Poland as Ukraine's Gateway to the WestPaula J. Dobriansky, Under Secretary for Democracy and Global Affairs
Remarks at the Heritage Foundation
January 18, 2007
Thank you, Ariel, for that introduction. I thank Ariel, Helle, Sally McNamara, and all of their colleagues who have helped organize this important event. I am delighted to be here again at the Heritage Foundation, and especially to address a topic as significant as Poland's role as Ukraine's gateway to the West.
Poland has a long history of supporting other nations along their paths to democracy and independence. Indeed, help from Poland was substantial in the birth of the United States as a free, independent republic. Thaddeus Kosciuszko, a Polish military officer, arrived in America shortly after the signing of the Declaration of Independence and became a key figure in our Revolution. Thomas Jefferson called him "as pure a son of liberty as I have ever known." Through his skill as a military engineer, and his encouragement of our Founding Fathers and the principles to which they and he dedicated their lives, he both literally and figuratively strengthened our pursuit of independence. He subsequently returned to Poland to become one of its great freedom fighters, and just as he is honored with monuments throughout Poland, a statue of him stands here in Washington in Lafayette Square.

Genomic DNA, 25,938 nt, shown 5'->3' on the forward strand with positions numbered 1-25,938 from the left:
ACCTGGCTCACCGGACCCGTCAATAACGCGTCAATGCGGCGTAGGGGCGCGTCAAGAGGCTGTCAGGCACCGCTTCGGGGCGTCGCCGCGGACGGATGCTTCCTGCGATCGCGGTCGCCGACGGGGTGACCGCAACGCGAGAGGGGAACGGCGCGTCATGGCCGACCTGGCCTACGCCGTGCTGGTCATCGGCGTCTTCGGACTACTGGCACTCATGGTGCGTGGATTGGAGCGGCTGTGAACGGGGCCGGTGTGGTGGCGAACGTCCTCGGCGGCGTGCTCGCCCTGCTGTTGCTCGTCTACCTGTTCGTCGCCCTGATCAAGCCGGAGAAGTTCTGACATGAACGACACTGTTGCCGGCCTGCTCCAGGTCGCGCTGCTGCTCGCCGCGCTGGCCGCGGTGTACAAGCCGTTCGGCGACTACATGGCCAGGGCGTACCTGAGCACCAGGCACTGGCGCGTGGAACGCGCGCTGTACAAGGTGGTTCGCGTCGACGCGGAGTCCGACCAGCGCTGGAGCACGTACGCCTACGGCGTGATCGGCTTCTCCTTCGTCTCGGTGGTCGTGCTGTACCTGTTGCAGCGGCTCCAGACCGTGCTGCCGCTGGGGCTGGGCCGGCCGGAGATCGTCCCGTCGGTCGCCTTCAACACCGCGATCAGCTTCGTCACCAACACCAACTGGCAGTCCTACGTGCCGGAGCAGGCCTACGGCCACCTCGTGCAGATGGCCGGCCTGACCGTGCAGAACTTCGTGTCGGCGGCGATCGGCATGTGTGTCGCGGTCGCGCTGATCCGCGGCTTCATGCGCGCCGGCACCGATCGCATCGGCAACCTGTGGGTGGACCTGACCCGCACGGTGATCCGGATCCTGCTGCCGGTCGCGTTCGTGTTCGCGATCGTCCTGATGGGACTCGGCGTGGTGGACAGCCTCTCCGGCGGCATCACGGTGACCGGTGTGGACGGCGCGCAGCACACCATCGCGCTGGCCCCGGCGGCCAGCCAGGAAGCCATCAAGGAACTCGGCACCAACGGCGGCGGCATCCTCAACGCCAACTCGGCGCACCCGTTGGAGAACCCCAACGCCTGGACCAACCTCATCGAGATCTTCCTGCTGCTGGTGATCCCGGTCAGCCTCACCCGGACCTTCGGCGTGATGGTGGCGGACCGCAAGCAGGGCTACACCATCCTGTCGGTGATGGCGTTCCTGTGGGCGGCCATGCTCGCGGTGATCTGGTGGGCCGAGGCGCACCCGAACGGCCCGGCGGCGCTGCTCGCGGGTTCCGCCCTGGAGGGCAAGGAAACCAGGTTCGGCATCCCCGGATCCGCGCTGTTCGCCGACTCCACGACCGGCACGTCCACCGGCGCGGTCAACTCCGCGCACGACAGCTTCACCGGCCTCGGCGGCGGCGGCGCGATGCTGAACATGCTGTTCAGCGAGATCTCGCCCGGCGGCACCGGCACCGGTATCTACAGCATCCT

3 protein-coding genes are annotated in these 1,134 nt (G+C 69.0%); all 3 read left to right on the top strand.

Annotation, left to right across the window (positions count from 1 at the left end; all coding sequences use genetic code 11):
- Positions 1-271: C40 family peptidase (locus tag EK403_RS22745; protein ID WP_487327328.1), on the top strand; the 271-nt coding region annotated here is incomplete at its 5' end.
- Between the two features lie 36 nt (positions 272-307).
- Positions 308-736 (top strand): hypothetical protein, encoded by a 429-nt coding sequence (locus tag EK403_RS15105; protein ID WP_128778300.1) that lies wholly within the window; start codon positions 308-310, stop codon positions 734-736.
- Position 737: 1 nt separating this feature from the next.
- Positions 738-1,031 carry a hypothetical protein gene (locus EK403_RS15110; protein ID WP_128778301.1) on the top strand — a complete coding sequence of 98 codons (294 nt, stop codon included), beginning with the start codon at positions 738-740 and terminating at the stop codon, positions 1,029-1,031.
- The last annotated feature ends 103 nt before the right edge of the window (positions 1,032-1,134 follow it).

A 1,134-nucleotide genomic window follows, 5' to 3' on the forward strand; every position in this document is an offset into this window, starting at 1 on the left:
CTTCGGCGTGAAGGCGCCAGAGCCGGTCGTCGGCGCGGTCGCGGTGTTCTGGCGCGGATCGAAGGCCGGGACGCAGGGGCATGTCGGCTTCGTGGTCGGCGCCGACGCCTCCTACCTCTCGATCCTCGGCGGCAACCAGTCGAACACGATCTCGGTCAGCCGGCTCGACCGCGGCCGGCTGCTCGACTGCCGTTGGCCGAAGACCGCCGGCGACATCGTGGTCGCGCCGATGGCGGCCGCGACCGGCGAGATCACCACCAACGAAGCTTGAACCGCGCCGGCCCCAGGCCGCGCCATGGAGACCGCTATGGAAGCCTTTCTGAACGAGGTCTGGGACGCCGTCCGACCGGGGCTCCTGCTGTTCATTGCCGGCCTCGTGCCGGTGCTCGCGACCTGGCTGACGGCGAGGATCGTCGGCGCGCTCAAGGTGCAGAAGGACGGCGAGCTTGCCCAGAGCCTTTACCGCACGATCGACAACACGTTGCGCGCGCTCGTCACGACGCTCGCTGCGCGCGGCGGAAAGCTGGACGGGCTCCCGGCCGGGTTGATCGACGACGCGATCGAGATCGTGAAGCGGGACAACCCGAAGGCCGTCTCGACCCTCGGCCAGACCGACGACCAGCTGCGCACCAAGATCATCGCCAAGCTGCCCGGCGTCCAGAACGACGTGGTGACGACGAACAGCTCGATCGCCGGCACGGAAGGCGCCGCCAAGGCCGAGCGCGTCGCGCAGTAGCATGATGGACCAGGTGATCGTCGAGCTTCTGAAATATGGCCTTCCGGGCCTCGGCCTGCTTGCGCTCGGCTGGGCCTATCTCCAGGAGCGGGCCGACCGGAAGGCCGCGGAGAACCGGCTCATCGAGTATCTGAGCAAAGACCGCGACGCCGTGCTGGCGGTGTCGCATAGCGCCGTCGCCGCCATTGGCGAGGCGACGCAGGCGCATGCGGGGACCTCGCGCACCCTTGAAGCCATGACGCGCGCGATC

Poland has helped others both by direct assistance and by example. The election of Pope John Paul II, the rise of Solidarity, and the perseverance of the Polish people during the imposition of martial law, catalyzed resistance to Soviet rule throughout Central and Eastern Europe that contributed to the revolutions of the late 1980s.